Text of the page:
It’s a bit of a pet peeve, but words matter. Dig deeper to find the right ones to describe your career interests and professional experience.

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“Don’t use that word!” I exclaimed.

My coaching client, an operations executive, looked stricken. He had just told me that he was passionate about managing opportunities that drive shareholder value.

“’Passionate’ is a great word for your bedroom,” I told him. “It’s not a great word to describe your interest and expertise in your field.”

The word is overused and badly used in a workplace setting. It means “having, compelled by, or ruled by intense emotion or strong feeling; fervid,” according to dictionary.com. The second definition is “easily aroused to or influenced by sexual desire; ardently sensual.”

Neither is great imagery for a friendly networking conversation or your introduction to executive management. Fervid?

I hear it all the time. I admit, it’s a bit of a pet peeve, but words matter.

“I’m passionate about the fashion industry,” a young client told me recently. After I told her not to use that word, I asked her what she found so compelling about fashion.

Turns out, she’s interested in how business, art and psychology intersect. She’s been interested in fashion since she was a kid carrying around a notebook, constantly drawing outfits for the people she saw on the street.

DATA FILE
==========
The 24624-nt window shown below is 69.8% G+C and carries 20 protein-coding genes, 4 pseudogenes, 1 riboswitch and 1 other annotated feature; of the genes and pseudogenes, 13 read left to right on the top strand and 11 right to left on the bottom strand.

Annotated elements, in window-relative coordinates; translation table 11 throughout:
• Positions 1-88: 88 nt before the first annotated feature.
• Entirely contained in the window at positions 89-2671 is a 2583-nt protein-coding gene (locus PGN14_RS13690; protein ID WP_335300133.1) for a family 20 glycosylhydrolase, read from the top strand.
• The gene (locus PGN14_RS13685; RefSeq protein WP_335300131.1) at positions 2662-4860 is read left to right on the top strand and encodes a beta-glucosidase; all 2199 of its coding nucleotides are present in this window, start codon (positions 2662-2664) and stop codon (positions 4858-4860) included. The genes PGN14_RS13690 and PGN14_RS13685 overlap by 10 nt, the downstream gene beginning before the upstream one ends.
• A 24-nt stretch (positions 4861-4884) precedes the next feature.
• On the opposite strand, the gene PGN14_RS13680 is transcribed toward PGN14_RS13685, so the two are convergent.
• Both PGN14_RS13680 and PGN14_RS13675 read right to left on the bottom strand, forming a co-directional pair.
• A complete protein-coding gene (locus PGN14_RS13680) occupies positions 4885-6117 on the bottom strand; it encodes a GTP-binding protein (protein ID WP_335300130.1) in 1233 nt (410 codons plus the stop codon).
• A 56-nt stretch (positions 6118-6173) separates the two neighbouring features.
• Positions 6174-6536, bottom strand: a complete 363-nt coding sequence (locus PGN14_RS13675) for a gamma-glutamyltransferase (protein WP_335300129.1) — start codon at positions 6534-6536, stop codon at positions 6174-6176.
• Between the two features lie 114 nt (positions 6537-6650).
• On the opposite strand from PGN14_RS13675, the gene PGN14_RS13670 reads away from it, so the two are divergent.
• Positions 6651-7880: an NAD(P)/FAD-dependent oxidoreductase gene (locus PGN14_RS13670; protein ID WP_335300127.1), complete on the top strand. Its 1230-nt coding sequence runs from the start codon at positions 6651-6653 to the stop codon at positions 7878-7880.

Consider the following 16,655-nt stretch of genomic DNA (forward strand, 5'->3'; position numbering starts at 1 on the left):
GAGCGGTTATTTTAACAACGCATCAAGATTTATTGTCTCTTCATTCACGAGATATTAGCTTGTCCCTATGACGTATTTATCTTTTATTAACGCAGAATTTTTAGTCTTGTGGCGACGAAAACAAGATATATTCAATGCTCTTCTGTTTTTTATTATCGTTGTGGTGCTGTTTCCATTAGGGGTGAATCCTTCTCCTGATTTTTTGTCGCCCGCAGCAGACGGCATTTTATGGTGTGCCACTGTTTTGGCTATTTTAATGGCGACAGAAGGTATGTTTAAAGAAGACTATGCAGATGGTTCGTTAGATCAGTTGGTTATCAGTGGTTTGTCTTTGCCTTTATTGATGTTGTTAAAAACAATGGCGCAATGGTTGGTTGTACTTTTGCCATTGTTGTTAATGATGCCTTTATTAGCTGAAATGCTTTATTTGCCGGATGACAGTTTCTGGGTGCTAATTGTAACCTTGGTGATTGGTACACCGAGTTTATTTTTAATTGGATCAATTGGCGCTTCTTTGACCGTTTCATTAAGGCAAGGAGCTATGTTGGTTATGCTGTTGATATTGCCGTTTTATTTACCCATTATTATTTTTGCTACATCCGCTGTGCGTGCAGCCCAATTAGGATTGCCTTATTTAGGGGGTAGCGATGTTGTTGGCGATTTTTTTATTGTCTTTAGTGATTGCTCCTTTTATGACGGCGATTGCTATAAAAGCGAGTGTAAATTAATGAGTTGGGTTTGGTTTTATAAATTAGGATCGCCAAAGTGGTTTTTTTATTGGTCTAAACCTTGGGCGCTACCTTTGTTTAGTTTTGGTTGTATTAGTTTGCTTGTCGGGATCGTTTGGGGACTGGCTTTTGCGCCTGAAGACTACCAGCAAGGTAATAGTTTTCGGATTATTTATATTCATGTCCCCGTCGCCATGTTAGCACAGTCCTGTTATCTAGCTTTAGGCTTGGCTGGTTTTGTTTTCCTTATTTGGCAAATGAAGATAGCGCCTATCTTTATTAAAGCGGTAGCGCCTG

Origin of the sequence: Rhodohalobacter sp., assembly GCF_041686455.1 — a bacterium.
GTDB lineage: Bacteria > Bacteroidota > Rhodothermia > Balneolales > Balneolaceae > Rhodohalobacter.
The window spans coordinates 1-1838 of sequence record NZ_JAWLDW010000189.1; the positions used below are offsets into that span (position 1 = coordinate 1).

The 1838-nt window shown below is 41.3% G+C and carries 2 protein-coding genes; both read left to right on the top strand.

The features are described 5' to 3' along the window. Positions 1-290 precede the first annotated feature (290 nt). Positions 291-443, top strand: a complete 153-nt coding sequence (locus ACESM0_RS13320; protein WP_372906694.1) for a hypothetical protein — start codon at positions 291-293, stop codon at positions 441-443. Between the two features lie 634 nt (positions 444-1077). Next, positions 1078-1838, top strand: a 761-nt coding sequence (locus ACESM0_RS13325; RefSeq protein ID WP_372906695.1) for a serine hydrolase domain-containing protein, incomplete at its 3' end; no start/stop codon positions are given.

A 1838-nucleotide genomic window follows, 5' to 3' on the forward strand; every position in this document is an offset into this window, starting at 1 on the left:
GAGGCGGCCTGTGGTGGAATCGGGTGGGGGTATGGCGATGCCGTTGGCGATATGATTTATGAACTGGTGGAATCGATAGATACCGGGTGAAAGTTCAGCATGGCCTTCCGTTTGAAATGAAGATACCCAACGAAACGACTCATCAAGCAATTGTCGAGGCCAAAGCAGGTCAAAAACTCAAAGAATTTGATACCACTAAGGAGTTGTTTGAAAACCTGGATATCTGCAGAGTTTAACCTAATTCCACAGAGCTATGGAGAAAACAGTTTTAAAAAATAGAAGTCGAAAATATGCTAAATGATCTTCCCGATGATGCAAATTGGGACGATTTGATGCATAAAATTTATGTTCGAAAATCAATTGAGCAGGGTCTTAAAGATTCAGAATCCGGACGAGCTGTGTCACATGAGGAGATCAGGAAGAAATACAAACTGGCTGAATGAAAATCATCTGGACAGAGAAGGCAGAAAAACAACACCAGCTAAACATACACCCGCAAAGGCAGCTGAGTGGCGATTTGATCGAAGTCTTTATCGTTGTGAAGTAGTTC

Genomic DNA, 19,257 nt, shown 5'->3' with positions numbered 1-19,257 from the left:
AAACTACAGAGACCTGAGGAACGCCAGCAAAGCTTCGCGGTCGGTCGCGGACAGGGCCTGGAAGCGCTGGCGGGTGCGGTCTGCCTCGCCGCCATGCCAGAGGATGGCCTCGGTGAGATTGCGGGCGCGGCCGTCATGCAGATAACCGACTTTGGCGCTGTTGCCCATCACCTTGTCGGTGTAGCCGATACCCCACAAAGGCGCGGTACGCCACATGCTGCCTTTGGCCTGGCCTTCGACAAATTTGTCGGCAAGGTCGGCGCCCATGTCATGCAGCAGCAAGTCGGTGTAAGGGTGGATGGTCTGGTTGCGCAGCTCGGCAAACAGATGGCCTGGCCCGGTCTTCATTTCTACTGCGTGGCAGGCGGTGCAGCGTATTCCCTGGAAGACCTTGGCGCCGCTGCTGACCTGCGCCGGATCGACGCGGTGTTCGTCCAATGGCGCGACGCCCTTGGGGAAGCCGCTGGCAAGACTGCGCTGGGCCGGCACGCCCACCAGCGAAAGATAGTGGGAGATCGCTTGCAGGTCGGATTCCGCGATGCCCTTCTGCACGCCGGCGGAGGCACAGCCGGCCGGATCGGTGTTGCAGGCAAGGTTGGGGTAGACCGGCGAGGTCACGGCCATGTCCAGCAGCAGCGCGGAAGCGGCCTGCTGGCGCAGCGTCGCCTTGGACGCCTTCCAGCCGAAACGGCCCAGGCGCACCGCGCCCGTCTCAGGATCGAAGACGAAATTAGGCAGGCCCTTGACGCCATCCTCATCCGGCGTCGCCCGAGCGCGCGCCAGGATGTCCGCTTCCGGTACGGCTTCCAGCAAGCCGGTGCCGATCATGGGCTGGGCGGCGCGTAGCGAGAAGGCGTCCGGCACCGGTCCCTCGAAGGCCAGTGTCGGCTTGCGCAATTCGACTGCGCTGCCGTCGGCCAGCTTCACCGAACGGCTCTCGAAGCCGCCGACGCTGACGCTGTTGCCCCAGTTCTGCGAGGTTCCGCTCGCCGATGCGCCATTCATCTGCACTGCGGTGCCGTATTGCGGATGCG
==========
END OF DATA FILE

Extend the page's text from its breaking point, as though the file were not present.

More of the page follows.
“Your fashion is one of the ways you present yourself to the world,” she said. “It says something about you.”

I confessed to immediately feeling self-conscious. “What does my outfit say about me?” I asked her.

“That you’re comfortable in your job,” she said, kindly, eyeing my beloved and well-worn boots.

“Passionate” in a professional context signals “naive” to me. Maybe even a bit flighty. Unrealistic. Goofy.

You can say you’re passionate about your work, but even the best job has its tedious moments, its unglamorous side. Will you be able to sustain all that breathless passion when you have to grind through boring tasks, which even the best job in the world is full of?

“Whether it’s business or sports or art, you hear people say things like, ‘It all comes down to passion,’” writes James Clear in “Atomic Habits: Tiny Changes, Remarkable Results.” “As a result, many of us get depressed when we lose focus or motivation because we think that successful people have some bottomless reserve of passion.”

Really successful people feel the same lack of motivation as everyone else. The difference is that they still find a way to show up despite the feelings of boredom, Clear writes.

“We all have goals that we would like to achieve and dreams that we would like to fulfill, but it doesn’t matter what you are trying to become better at, if you only do the work when it’s convenient or exciting, then you’ll never be consistent enough to achieve remarkable results,” Clear writes.

“Passionate” signals that you’re all in for the exciting moments, but maybe not for the long haul, maybe not for the boring parts or the tedious stuff.

The stuff that sounds like work. The stuff of meaningful careers.

Kathryn Crawford Saxer, jobs columnist for Seattle Times Explore
Kathryn Crawford Saxer, jobs columnist for Seattle Times Explore